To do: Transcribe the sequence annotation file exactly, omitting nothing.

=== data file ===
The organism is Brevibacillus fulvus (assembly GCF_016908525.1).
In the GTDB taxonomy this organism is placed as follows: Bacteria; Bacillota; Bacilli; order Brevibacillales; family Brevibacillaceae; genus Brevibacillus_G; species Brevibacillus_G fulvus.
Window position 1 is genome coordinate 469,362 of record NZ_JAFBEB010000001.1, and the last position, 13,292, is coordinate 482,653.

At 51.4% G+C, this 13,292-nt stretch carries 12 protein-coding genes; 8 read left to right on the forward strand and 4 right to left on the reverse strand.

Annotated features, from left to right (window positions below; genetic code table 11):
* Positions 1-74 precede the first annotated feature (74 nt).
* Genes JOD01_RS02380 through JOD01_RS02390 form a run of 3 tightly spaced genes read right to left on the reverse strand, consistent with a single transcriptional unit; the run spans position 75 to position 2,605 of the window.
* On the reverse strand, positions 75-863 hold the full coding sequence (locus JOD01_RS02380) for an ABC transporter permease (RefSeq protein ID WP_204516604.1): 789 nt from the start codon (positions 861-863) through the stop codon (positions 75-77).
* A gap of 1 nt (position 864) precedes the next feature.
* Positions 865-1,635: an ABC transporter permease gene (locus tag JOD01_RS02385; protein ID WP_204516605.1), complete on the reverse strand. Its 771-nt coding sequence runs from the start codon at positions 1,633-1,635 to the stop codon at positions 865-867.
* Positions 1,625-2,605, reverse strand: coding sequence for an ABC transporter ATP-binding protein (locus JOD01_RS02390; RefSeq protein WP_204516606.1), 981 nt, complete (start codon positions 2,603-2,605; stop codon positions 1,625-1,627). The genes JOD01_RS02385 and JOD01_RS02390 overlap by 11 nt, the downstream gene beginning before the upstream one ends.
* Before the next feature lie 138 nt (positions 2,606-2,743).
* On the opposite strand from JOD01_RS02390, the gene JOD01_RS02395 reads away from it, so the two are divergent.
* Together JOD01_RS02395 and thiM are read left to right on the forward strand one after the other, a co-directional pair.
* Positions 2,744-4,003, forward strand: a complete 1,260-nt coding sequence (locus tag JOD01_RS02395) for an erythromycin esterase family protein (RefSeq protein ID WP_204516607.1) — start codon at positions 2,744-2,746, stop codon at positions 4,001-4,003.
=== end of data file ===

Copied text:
The organism is Brevibacillus fulvus (assembly GCF_016908525.1).
In the GTDB taxonomy this organism is placed as follows: Bacteria; Bacillota; Bacilli; order Brevibacillales; family Brevibacillaceae; genus Brevibacillus_G; species Brevibacillus_G fulvus.
Window position 1 is genome coordinate 469,362 of record NZ_JAFBEB010000001.1, and the last position, 13,292, is coordinate 482,653.

At 51.4% G+C, this 13,292-nt stretch carries 12 protein-coding genes; 8 read left to right on the forward strand and 4 right to left on the reverse strand.

Annotated features, from left to right (window positions below; genetic code table 11):
* Positions 1-74 precede the first annotated feature (74 nt).
* Genes JOD01_RS02380 through JOD01_RS02390 form a run of 3 tightly spaced genes read right to left on the reverse strand, consistent with a single transcriptional unit; the run spans position 75 to position 2,605 of the window.
* On the reverse strand, positions 75-863 hold the full coding sequence (locus JOD01_RS02380) for an ABC transporter permease (RefSeq protein ID WP_204516604.1): 789 nt from the start codon (positions 861-863) through the stop codon (positions 75-77).
* A gap of 1 nt (position 864) precedes the next feature.
* Positions 865-1,635: an ABC transporter permease gene (locus tag JOD01_RS02385; protein ID WP_204516605.1), complete on the reverse strand. Its 771-nt coding sequence runs from the start codon at positions 1,633-1,635 to the stop codon at positions 865-867.
* Positions 1,625-2,605, reverse strand: coding sequence for an ABC transporter ATP-binding protein (locus JOD01_RS02390; RefSeq protein WP_204516606.1), 981 nt, complete (start codon positions 2,603-2,605; stop codon positions 1,625-1,627). The genes JOD01_RS02385 and JOD01_RS02390 overlap by 11 nt, the downstream gene beginning before the upstream one ends.
* Before the next feature lie 138 nt (positions 2,606-2,743).
* On the opposite strand from JOD01_RS02390, the gene JOD01_RS02395 reads away from it, so the two are divergent.
* Together JOD01_RS02395 and thiM are read left to right on the forward strand one after the other, a co-directional pair.
* Positions 2,744-4,003, forward strand: a complete 1,260-nt coding sequence (locus tag JOD01_RS02395) for an erythromycin esterase family protein (RefSeq protein ID WP_204516607.1) — start codon at positions 2,744-2,746, stop codon at positions 4,001-4,003.